When I was first asked to cover the Newport Beach Film Festival Awards, I had visions of traipsing across in a pair of uggs to some freezing town hall in Wales to watch prizes being given to makers of shorts about local male voice choirs and the like. Then, when I discovered it was Newport Beach, California, I began to sort out summer dresses to be seen on yachts in.
In fact I ended up neither in Wales or on a yacht but in the elegant Bulgari hotel in Knightsbridge for a lively ceremony billed as a curtain raiser for the Baftas on Sunday.
The Newport Beach film festival is held each spring in California and as part of its ‘outreach’ work, the organisers travel to the UK to honour individuals and organizations who, through their contributions have transformed photography, theater, literature, television, and film. This third annual pre-BAFTA event chose three stalwarts of British talent to honour with their icon awards: actress Miranda Richardson, photographer David Bailey and actor Charles Dance.
The award for British film which has contributed to global cinema went to I Daniel Blake whose star Dave Johns was on hand to collect the gong. And Variety named its 10 to watch from a range of disciplines. Most of these honourees were present to accept their award although Harry Styles, yeah, that Harry Styles, was not. Why is the One Direction star still ‘one to watch’. Apparently because despite his pop stardom he will be making his film debut in Christopher Nolan’s Dunkirk and therefore counts as a newbie in the acting arena.
Sadly Harry wasn’t at the event so I had to withhold the demented screaming and that is mandatory upon seeing him but I did enjoy the lively and informal tone of these awards.
The recipients all knew beforehand they were winners, so there was no smiling through gritted teeth watching a rival take your award and everyone seemed reasonably relaxed. A free bar will do that to you.
I got to chat to quite a few honourees.
Both Charles Dance and Miranda Richardson played down their enormous talent by attributing their longevity in the profession respectively to ‘luck’ and an ability to ‘just keep trucking’.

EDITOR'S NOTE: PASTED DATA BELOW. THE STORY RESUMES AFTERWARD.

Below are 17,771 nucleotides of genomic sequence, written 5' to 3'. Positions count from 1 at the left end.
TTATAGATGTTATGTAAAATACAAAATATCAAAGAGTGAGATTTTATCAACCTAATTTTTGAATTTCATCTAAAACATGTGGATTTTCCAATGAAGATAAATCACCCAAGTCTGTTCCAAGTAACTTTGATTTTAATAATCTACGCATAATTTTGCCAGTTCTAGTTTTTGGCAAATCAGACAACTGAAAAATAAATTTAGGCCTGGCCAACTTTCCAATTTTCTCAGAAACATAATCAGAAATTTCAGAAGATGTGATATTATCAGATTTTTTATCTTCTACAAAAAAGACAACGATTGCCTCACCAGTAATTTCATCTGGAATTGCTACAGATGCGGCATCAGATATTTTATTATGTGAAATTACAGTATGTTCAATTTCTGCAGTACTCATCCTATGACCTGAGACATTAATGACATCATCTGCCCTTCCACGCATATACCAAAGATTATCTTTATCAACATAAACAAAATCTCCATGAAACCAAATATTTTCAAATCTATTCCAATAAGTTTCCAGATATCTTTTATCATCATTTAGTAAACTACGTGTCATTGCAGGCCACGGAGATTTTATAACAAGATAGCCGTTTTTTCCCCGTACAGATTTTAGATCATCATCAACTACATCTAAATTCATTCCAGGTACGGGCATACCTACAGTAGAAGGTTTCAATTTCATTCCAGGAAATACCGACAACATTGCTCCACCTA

Dance also joked that an icon, for him, was a religious thing you find in churches and not something he, a working actor, considered himself. Nevertheless, he said he was flattered, honoured an d just a little confused by the accolade. He also voiced what all of us were thinking, ‘why didn’t the organisers invite us to Newport Beach for this ceremony, we’re freezing our arses off here!’
Miranda Richardson too was dreaming of warmer shores. She said she’d recently loved Moana but wasn’t sure what live action Disney character she might want to play herself. ‘Moana seems unlikely,’ she quipped. Asked about roles for women, she said there were good ones for the very young and much older ladies but the inbetweens were less well served. However, she heaped praise on Isabelle Huppert who, she said, was still playing strong, complicated characters. (The amount of awe Huppert inspires among fellow actors makes me think she will take the best actress Oscar later this month).
Dave Johns was on fine form all evening, clearly grateful for all the accolades being heaped on his film I, Daniel Blake. He told me that the film resonates with people not just in the UK but across Europe. He gets stopped in the street and thanked for he,ping highlight the social and emotional pressures of austerity measures. He said awards were the furthest thing from his mind when he was making the film in Newcastle in the very streets he had grown up in but he was extremely pleased at the attention the film was getting because it helped bring awareness to the subject matter that affects so many who also have a ‘Daniel Blake moment’. In fact he’s been to so many ceremonies his wife has promised him a piece of red carpet at home after awards season is over!
Legendary photographer David Bailey was described on stage as one of the founding fathers of contemporary photography and the man who captured the cool of the 60’s shooting everyone from models of the era to the Kray twins.
He was billed on the programme as Sir David Bailey and just corrected that for the American hosts. ‘Just to clear something up, I’m not a fuckin’ Sir’!!
‘You should be’ someone shouted out.
‘Maybe,’ he replied modestly.
At the other end of the career spectrum, young actors like Max Irons and Alfie Allen are in the early stages of developing their resume but are already billed as ones to watch. As is actress Kate Maberley. I asked her whose career she might want to emulate. She said she hugely admired Jodie Foster, who had progressed so well from being a special and brilliant child star to accomplished adult actress and now a woman director. ‘She’s a great inspiration to follow.’
On an altogether shallow note, I couldn’t help but be inspired by the promotion film that played throughout the evening of Newport Beach itself. It looks idyllic. Here’s to an invite to this year’s festival!